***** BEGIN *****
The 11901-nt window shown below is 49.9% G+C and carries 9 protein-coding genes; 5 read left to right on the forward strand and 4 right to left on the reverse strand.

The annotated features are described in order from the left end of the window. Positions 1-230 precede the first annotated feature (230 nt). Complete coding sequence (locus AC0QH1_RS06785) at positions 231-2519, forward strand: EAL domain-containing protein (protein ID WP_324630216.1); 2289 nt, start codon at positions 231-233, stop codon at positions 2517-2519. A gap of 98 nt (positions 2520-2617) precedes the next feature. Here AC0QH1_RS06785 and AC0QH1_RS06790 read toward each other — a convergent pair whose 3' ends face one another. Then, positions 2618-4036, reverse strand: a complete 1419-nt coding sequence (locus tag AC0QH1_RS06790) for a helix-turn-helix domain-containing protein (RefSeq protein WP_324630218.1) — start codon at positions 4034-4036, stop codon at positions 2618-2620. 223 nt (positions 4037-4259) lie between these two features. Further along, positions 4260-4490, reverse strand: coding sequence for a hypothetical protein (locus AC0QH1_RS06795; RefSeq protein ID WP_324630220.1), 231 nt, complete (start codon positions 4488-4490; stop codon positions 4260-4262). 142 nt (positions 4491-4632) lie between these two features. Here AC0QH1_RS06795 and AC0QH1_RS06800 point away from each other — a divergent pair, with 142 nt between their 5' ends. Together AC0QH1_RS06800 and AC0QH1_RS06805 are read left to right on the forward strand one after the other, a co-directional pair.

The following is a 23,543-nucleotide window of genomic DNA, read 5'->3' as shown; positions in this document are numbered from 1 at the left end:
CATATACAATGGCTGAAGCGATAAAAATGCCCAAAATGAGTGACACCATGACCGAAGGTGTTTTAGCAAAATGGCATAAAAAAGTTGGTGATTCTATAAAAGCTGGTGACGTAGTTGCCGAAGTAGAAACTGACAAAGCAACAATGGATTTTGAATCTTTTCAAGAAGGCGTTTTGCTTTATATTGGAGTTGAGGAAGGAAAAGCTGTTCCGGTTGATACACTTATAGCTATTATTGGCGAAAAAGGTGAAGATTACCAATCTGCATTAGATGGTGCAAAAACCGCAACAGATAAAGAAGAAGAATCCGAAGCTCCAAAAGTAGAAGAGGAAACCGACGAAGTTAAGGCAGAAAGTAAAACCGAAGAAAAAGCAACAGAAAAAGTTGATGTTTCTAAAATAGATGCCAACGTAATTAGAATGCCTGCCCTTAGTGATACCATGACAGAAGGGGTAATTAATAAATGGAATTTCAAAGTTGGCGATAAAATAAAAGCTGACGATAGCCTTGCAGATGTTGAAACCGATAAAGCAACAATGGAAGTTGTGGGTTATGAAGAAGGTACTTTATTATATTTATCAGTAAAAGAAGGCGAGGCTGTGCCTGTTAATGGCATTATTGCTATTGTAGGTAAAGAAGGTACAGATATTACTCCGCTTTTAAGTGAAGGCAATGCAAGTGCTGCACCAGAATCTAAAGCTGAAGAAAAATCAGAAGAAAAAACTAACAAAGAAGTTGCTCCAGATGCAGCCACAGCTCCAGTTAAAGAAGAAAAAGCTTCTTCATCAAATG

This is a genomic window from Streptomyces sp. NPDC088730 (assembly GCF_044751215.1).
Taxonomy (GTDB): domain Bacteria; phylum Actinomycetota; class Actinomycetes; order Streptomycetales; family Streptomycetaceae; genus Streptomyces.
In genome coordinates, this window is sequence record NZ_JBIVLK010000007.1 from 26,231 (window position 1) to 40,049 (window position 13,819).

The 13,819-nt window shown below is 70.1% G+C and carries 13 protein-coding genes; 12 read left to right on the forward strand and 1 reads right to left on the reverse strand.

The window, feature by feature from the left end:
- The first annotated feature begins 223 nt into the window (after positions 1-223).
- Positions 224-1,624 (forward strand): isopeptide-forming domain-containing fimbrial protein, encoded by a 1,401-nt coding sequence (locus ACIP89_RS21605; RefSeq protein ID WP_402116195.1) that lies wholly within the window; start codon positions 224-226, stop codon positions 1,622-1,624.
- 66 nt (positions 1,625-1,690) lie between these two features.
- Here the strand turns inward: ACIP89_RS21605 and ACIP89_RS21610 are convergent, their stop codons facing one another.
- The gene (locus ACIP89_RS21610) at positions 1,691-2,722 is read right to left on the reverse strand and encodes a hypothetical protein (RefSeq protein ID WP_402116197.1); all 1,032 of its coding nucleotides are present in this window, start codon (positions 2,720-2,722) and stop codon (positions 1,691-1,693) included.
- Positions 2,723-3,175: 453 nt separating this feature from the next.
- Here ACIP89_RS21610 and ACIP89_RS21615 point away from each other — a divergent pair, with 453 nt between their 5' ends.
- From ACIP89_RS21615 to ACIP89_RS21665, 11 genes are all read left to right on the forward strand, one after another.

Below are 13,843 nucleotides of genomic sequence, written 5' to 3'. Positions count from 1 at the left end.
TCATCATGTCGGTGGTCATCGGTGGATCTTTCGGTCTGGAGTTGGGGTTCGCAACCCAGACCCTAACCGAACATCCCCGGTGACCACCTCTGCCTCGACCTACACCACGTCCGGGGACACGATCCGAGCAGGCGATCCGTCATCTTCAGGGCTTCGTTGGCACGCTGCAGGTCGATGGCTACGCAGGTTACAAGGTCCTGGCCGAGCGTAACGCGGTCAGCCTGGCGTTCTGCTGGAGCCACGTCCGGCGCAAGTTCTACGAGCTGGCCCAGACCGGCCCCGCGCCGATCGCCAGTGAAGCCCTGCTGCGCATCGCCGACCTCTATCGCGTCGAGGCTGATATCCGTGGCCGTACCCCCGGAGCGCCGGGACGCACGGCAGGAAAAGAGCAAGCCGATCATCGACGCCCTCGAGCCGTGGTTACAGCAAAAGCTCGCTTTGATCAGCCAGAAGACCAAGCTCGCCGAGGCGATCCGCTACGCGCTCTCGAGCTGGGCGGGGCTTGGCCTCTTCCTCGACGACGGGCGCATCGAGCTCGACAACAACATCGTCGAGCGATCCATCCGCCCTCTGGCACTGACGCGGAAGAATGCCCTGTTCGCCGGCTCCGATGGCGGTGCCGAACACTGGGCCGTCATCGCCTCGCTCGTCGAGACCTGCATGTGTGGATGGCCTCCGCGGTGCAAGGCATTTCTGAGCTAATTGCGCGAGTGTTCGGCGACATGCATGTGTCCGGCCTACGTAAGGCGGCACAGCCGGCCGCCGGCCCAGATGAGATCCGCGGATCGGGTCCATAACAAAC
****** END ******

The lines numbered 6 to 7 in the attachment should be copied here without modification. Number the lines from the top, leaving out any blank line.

Taxonomy (GTDB): domain Bacteria; phylum Actinomycetota; class Actinomycetes; order Streptomycetales; family Streptomycetaceae; genus Streptomyces.
In genome coordinates, this window is sequence record NZ_JBIVLK010000007.1 from 26,231 (window position 1) to 40,049 (window position 13,819).